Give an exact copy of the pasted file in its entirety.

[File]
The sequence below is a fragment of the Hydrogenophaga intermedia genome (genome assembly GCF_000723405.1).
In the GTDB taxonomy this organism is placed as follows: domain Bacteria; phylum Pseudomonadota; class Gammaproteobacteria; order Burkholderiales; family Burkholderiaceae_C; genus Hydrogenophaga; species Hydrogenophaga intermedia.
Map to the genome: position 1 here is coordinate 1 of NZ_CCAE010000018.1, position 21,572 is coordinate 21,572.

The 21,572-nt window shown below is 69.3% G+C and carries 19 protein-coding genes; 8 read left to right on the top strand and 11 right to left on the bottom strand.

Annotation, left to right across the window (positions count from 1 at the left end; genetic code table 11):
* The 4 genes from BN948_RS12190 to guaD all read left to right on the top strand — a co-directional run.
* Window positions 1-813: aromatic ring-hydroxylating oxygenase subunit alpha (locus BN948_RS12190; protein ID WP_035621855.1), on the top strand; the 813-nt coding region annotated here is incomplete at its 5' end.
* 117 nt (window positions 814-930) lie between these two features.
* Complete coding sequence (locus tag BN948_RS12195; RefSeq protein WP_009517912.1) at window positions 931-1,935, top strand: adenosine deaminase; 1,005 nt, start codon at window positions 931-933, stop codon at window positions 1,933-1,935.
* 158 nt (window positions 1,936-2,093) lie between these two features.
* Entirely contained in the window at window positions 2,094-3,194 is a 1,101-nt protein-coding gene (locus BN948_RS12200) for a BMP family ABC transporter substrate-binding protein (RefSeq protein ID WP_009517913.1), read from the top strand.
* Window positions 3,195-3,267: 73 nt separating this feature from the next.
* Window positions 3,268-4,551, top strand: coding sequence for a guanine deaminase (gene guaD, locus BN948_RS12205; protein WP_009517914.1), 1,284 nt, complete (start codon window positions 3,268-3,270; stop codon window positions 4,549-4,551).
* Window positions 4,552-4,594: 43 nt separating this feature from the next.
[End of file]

The sequence below is a fragment of the Hydrogenophaga intermedia genome (genome assembly GCF_000723405.1).
In the GTDB taxonomy this organism is placed as follows: domain Bacteria; phylum Pseudomonadota; class Gammaproteobacteria; order Burkholderiales; family Burkholderiaceae_C; genus Hydrogenophaga; species Hydrogenophaga intermedia.
Map to the genome: position 1 here is coordinate 1 of NZ_CCAE010000018.1, position 21,572 is coordinate 21,572.

The 21,572-nt window shown below is 69.3% G+C and carries 19 protein-coding genes; 8 read left to right on the top strand and 11 right to left on the bottom strand.

Annotation, left to right across the window (positions count from 1 at the left end; genetic code table 11):
* The 4 genes from BN948_RS12190 to guaD all read left to right on the top strand — a co-directional run.
* Window positions 1-813: aromatic ring-hydroxylating oxygenase subunit alpha (locus BN948_RS12190; protein ID WP_035621855.1), on the top strand; the 813-nt coding region annotated here is incomplete at its 5' end.
* 117 nt (window positions 814-930) lie between these two features.
* Complete coding sequence (locus tag BN948_RS12195; RefSeq protein WP_009517912.1) at window positions 931-1,935, top strand: adenosine deaminase; 1,005 nt, start codon at window positions 931-933, stop codon at window positions 1,933-1,935.
* 158 nt (window positions 1,936-2,093) lie between these two features.
* Entirely contained in the window at window positions 2,094-3,194 is a 1,101-nt protein-coding gene (locus BN948_RS12200) for a BMP family ABC transporter substrate-binding protein (RefSeq protein ID WP_009517913.1), read from the top strand.
* Window positions 3,195-3,267: 73 nt separating this feature from the next.
* Window positions 3,268-4,551, top strand: coding sequence for a guanine deaminase (gene guaD, locus BN948_RS12205; protein WP_009517914.1), 1,284 nt, complete (start codon window positions 3,268-3,270; stop codon window positions 4,549-4,551).
* Window positions 4,552-4,594: 43 nt separating this feature from the next.